in an armchair with chrome arm-rests
very close to the stove.
You smile at me,
look back at the flames,
add a couple of logs,
take my hand in your bronze one,
Open your bright dark eyes,
give precise instructions as to the location of the whisky bottle
on the kitchen shelf, and of two glasses.
I bring them like a lamb.
You pour a mighty dram.
from The Radio Room, Otago University Press, 2010
Tusiata Avia is an internationally acclaimed poet, performer and children’s author. She has published 4 collections of poetry, 3 children’s books and her play ‘Wild Dogs Under My Skirt’ had its off-Broadway debut in NYC, where it took out The Fringe Encore Series 2019 Outstanding Production of the Year. Most recently Tusiata was awarded a 2020 Arts Foundation Laureate and a Member of the New Zealand Order of Merit for services to poetry and the arts. Tusiata’s most recent collection The Savage Coloniser Book won The Ockham NZ Book Award for Best Poetry Book 2021.
Diane Brown is a novelist, memoirist, and poet who runs Creative Writing Dunedin, teaching fiction, memoir and poetry. She has published eight books: two collections of poetry – Before the Divorce We Go To Disneyland, (Jessie Mackay Award Best First Book of Poetry, 1997) Tandem Press 1997 and Learning to Lie Together, Godwit, 2004; two novels, If The Tongue Fits, Tandem Press, 1999 and Eight Stages of Grace, Vintage, 2002—a verse novel which was a finalist in the Montana Book Awards, 2003. Also, a travel memoir, Liars and Lovers, Vintage, 2004; and a prose/poetic travel memoir; Here Comes Another.
Johanna Emeney is a senior Tutor at Massey University, Auckland. Felt (Massey University Press, 2021) is her third poetry collection, following Apple & Tree (Cape Catley, 2011) and Family History (Mākaro Press, 2017). You can find her interview with Kim Hill about the new collection here and purchase a book directly from MUP or as an eBook from iTunes or Amazon/Kind.
Janis Freegard is the author of several poetry collections, most recently Reading the Signs (The Cuba Press), and a novel, The Year of Falling. She lives in Wellington. http://janisfreegard.com
Bernadette Hall lives in the Hurunui, North Canterbury. She retired from high-school teaching in 2005 in order to embrace a writing life. This sonnet touches on the years 2006 and 2011 when she lived in Wellington, working at the IIML. Her friendship with the Wellington poet, Geoff Cochrane, is referenced in several of her poems. Another significant friendship, begun in 1971, was instrumental in turning her towards poetry. That was with the poet/painter, Joanna Margaret Paul. A major work that she commissioned from Joanna in 1982, will travel the country for the next two years as part of a major exhibition of the artist’s work.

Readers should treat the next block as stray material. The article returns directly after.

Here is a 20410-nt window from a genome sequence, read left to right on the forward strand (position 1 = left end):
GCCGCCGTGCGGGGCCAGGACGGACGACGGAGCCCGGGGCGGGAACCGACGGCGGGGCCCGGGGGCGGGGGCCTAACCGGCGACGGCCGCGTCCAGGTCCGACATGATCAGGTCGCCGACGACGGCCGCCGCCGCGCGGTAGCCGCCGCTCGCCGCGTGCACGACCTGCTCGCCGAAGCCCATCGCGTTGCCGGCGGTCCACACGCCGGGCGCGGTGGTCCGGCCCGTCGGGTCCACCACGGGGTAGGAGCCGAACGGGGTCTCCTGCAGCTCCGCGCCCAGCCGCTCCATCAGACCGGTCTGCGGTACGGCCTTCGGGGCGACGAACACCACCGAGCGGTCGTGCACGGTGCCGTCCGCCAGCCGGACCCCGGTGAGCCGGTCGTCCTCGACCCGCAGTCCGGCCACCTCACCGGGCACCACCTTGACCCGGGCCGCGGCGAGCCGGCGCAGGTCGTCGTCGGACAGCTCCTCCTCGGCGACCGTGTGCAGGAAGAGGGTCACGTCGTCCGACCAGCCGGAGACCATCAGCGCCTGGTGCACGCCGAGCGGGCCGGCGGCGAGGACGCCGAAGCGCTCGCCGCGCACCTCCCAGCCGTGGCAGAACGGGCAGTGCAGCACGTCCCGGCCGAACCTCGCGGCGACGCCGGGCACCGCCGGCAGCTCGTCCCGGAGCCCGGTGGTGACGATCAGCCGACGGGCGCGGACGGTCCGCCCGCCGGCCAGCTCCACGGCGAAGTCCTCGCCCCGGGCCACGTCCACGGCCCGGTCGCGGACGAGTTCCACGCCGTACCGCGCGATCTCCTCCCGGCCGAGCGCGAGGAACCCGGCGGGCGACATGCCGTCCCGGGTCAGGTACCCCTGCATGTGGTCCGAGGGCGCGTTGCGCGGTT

Mohamed Hassan is an award-winning journalist and writer from Auckland and Cairo. He was the winner of the 2015 NZ National Poetry Slam, a TEDx fellow and recipient of the Gold Trophy at the 2017 New York Radio Awards. His poetry has been watched and shared widely online and taught in schools internationally. His 2020 poetry collection National Anthem was shortlisted for the Ockham New Zealand Book Awards (2021).
Richard Langston is a poet, television director, and writer. ‘Five O’Clock Shadows’ is his sixth book of poems. His previous books are Things Lay in Pieces (2012), The Trouble Lamp (2009), The Newspaper Poems (2007), Henry, Come See the Blue (2005), and Boy (2003). He also writes about NZ music and posts interviews with musicians on the Phantom Billstickers website.
Poet and artist Cilla McQueen has lived and worked in Murihiku for the last 25 years. Cilla’s most recent works are In a Slant Light; a poet’s memoir (2016) and
Poeta: selected and new poems (2018), both from Otago University Press.
Kiri Piahana-Wong is a poet and editor, and she is the publisher at Anahera Press. She lives in Auckland.
Vaughan Rapatahana (Te Ātiawa) commutes between homes in Hong Kong, Philippines, and Aotearoa New Zealand. He is widely published across several genre in both his main languages, te reo Māori and English and his work has been translated into Bahasa Malaysia, Italian, French, Mandarin, Romanian, Spanish. Additionally, he has lived and worked for several years in the Republic of Nauru, PR China, Brunei Darussalam, and the Middle East.
Helen Rickerby lives in a cliff-top tower in Aro Valley. She’s the author of four collections of poetry, most recently How to Live (Auckland University Press, 2019), which won the Mary and Peter Biggs Award for Poetry at the 2020 Ockham Book Awards. Since 2004 she has single-handedly run boutique publishing company Seraph Press, which mostly publishes poetry.
Marty Smith is writing a non-fiction book tracking the daily lives of trainers and track-work riders as they go about their work at the Hastings racecourse. She finds the same kindness and gentleness there among people who primarily work with animals. On the poem: Grandad was very kind and gentle; Grandma had a rep for being ‘a bit ropey’. He was so kind that when my uncle Edward, told not to touch the gun, cocked it and shot the family dog, Grandad never said a thing to my heartbroken little uncle, just put his arm around him and took him home.
Ten poems about clouds
Twelve poems about ice
Ten poems about dreaming
Eleven poems about the moon
Twelve poems about knitting
Ten poems about water
Twelve poems about faraway
Fourteen poems about walking
Twelve poems about food
poems about home
poems about edge
poems about breakfast